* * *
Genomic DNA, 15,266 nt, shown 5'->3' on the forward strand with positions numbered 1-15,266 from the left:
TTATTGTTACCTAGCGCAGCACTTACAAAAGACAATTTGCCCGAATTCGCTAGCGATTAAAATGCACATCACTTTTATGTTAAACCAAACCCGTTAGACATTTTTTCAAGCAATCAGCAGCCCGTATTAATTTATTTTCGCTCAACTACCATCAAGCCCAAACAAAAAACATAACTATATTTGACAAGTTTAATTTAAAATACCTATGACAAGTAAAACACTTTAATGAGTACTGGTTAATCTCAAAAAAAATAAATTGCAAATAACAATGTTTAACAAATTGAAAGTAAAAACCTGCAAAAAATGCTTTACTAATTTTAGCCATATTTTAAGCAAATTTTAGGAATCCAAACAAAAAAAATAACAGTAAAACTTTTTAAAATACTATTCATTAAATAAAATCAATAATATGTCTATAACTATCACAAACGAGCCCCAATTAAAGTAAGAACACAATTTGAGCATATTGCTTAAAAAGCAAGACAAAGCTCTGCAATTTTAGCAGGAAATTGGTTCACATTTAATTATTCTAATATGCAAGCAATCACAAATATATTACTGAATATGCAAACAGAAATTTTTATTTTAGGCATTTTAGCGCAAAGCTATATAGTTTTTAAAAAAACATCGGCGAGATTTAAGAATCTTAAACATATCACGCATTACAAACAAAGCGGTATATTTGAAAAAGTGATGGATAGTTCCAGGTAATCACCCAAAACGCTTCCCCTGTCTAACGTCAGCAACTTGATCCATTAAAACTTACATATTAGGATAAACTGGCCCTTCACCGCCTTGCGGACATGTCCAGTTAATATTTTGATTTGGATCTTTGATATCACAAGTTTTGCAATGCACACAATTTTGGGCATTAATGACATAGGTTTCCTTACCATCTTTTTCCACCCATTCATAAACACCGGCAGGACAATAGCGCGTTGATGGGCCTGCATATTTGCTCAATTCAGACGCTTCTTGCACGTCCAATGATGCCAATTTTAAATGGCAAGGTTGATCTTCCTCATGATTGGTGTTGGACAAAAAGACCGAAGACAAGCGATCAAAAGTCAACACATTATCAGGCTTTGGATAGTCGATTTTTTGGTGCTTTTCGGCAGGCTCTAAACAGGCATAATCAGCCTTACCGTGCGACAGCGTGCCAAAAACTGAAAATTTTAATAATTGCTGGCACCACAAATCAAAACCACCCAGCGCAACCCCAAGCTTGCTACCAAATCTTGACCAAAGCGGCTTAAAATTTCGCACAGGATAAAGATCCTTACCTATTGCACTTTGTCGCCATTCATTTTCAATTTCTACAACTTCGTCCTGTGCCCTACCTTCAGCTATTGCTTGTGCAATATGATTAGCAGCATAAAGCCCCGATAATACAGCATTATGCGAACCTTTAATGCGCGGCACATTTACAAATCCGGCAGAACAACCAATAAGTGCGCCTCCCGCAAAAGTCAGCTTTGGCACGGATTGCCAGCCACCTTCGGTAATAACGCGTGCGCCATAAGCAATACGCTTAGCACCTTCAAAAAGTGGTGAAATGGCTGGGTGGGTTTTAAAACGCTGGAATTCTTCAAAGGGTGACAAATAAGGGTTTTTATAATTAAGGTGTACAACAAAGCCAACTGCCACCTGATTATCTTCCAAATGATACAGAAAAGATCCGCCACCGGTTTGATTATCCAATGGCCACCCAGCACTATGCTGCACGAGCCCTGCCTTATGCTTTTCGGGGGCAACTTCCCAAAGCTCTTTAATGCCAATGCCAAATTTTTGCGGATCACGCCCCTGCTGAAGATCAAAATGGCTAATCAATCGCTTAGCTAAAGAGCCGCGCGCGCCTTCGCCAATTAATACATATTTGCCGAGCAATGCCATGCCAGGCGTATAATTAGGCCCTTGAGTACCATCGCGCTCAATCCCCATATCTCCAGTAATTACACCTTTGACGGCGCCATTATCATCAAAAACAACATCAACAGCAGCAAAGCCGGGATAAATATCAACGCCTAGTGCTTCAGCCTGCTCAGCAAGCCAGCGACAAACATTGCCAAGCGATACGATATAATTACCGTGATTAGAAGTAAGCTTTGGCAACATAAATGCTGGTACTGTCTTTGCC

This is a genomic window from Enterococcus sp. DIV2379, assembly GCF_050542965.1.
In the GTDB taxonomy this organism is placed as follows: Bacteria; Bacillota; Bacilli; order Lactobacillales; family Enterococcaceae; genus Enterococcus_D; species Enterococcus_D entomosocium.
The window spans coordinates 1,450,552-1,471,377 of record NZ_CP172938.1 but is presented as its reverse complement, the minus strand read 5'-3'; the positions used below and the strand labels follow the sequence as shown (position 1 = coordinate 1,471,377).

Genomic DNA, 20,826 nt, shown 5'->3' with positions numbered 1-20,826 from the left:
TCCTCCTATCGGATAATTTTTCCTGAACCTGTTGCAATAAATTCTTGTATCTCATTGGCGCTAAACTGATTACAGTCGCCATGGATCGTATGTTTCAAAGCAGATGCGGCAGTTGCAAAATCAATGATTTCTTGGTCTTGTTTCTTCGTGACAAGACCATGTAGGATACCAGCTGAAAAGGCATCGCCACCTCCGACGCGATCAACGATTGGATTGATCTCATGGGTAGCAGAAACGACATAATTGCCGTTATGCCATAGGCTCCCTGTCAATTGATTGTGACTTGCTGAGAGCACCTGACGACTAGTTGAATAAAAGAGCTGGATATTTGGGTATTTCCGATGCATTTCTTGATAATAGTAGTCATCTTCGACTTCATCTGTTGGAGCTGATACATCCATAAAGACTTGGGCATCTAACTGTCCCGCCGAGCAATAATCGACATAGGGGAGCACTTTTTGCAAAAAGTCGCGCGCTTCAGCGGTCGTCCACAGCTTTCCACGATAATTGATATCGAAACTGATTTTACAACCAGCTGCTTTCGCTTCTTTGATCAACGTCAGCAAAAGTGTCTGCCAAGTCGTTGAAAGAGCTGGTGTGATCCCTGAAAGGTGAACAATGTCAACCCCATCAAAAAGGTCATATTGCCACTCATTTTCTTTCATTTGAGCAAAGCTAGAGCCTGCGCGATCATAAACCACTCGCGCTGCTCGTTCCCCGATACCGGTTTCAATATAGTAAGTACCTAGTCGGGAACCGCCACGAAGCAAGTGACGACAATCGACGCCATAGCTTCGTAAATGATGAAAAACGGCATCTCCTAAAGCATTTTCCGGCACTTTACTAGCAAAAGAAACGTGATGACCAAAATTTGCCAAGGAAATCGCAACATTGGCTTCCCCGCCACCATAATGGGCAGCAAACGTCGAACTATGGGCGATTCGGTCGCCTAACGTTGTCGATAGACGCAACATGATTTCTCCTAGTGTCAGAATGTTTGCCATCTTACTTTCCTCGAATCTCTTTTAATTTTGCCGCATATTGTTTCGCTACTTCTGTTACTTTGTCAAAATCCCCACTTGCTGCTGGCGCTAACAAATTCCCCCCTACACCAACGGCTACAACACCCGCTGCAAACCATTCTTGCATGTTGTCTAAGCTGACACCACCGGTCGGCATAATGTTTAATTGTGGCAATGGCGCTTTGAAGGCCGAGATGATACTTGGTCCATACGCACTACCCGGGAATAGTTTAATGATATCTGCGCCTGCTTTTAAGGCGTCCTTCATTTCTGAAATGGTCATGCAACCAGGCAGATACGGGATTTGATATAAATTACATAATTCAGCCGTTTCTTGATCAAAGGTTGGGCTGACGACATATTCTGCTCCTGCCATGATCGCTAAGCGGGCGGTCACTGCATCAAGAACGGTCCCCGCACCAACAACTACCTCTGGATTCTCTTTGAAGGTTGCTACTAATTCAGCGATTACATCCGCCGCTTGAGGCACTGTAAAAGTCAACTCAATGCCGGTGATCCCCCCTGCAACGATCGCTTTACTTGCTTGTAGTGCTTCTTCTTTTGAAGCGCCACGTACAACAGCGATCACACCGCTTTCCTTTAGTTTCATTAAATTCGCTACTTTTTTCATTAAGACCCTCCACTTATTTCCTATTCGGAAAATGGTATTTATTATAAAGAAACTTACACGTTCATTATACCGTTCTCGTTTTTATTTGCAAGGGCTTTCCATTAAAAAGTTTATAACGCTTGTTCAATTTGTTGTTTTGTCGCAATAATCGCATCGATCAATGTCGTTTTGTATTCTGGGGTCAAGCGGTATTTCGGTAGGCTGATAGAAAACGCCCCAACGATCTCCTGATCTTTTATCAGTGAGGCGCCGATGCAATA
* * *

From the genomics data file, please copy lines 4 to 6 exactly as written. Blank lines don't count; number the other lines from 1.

In the GTDB taxonomy this organism is placed as follows: Bacteria; Bacillota; Bacilli; order Lactobacillales; family Enterococcaceae; genus Enterococcus_D; species Enterococcus_D entomosocium.
The window spans coordinates 1,450,552-1,471,377 of record NZ_CP172938.1 but is presented as its reverse complement, the minus strand read 5'-3'; the positions used below and the strand labels follow the sequence as shown (position 1 = coordinate 1,471,377).

Genomic DNA, 20,826 nt, shown 5'->3' with positions numbered 1-20,826 from the left: